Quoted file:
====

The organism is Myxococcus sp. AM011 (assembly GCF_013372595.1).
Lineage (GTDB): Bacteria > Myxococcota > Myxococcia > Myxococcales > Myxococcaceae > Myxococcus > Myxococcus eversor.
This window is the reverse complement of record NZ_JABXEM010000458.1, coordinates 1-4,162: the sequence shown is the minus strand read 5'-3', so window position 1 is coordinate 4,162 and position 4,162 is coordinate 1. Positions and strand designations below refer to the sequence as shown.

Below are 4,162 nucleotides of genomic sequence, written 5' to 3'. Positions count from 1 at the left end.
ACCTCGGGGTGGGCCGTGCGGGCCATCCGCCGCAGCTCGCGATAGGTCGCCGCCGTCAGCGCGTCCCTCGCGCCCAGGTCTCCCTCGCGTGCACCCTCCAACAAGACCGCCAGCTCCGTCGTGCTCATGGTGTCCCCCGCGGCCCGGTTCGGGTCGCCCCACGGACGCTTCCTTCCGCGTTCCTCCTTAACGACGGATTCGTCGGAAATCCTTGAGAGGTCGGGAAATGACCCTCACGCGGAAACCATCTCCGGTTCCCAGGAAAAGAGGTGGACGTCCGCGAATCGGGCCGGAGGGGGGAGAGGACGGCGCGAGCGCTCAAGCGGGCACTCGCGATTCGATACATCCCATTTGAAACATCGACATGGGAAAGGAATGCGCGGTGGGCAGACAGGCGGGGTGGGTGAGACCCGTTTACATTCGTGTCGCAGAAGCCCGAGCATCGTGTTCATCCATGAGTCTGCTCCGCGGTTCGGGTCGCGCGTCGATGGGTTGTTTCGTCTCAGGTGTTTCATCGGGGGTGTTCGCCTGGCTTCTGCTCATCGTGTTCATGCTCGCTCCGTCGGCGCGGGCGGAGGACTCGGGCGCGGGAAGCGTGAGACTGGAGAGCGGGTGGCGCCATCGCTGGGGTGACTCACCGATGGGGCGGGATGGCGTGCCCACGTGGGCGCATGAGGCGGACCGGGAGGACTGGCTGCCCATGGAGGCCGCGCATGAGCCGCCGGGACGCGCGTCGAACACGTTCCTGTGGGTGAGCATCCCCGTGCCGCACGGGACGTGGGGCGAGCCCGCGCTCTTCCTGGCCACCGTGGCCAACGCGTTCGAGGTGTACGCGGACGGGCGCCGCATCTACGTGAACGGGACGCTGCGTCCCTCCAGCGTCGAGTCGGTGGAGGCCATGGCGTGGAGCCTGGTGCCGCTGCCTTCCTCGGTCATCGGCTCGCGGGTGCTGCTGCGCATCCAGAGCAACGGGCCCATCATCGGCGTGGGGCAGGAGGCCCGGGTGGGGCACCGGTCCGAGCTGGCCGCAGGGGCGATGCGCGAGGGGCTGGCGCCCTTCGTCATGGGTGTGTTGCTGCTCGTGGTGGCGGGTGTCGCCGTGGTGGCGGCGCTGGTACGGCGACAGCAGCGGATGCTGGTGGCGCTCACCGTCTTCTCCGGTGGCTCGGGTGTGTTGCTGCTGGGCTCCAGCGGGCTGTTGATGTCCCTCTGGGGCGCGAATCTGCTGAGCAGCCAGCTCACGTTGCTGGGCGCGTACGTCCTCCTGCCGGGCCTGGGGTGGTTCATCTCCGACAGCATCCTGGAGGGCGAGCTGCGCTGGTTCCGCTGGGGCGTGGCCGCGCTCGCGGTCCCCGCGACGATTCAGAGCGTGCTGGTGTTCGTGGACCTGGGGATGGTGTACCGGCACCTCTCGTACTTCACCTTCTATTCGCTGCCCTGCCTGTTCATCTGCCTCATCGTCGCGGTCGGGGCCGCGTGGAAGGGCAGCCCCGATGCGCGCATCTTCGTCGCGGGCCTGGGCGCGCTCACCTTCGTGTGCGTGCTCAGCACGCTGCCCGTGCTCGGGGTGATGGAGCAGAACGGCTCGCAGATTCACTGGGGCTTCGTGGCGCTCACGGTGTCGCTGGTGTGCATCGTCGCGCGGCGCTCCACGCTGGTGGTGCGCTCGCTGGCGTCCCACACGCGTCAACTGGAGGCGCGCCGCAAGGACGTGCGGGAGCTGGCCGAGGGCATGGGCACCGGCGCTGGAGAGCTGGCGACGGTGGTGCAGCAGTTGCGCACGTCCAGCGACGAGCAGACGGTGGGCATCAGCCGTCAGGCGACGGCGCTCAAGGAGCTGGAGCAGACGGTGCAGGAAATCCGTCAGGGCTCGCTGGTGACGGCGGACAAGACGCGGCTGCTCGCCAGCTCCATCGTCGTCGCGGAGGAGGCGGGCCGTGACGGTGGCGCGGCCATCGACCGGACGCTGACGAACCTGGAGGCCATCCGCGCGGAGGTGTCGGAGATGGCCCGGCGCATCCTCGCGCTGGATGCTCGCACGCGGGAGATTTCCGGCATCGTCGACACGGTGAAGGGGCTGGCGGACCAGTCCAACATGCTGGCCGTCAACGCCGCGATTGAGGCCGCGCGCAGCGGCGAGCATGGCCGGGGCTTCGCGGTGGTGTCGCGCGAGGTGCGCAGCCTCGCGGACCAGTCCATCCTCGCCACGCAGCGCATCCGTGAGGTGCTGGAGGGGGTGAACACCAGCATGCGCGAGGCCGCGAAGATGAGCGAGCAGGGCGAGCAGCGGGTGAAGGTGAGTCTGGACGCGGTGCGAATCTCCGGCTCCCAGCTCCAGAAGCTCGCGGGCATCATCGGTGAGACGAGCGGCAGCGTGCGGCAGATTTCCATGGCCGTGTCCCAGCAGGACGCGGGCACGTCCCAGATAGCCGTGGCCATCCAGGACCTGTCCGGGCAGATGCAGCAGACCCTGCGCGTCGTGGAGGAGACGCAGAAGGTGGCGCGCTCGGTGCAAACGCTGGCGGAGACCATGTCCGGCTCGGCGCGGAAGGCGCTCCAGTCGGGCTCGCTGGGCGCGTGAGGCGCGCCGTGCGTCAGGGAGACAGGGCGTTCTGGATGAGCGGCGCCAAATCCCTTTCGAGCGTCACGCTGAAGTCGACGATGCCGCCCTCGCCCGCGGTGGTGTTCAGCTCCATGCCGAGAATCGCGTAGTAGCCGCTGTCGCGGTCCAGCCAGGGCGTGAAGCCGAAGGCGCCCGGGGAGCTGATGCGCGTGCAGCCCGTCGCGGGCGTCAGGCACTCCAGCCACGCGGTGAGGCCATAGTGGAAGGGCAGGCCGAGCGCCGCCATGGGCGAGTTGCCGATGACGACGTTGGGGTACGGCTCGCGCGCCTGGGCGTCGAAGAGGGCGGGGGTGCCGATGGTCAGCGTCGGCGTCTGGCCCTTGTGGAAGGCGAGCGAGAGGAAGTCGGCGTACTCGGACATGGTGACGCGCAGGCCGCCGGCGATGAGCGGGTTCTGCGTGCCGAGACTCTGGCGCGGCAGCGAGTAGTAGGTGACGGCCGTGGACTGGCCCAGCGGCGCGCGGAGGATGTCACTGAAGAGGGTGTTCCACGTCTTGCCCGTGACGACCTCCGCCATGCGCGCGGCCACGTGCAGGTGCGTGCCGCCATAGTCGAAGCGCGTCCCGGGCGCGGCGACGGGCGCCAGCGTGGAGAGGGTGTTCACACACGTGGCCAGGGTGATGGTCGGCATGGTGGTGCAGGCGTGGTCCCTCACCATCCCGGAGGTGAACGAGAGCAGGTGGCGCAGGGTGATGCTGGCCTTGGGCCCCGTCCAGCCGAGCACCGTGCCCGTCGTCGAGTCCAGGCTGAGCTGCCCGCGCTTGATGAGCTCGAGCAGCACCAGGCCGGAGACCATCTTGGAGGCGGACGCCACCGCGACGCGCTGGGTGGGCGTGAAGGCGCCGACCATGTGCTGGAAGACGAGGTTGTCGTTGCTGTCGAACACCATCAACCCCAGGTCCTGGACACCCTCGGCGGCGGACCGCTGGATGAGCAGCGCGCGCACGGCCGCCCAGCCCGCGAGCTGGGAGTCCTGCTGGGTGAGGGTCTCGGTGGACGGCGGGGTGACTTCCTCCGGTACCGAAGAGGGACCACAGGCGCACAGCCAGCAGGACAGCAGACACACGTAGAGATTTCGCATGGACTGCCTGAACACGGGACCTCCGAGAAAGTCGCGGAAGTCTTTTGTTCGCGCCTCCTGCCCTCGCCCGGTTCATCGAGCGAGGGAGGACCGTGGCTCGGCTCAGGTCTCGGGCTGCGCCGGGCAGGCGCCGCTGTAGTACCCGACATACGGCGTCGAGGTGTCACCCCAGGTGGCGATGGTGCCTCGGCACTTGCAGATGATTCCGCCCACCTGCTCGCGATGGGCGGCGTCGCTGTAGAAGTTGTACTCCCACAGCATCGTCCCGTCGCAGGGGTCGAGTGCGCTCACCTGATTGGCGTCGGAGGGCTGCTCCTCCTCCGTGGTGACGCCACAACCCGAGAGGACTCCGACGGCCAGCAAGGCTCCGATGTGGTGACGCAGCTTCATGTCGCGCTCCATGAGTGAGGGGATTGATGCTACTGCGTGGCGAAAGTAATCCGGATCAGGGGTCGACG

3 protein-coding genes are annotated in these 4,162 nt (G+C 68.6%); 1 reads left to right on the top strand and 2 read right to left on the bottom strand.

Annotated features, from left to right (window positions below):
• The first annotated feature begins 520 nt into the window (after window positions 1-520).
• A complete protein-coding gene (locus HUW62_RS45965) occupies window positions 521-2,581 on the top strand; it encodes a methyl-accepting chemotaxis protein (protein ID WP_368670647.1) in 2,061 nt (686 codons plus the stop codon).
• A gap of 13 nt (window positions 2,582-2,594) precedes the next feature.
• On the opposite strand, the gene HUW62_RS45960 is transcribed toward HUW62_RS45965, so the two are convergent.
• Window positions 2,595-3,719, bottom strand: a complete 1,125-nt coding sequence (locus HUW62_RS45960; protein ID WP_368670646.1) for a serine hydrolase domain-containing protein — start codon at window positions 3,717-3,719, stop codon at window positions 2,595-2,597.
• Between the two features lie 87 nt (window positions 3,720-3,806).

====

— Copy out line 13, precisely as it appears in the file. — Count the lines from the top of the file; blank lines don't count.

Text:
• Between the two features lie 87 nt (window positions 3,720-3,806).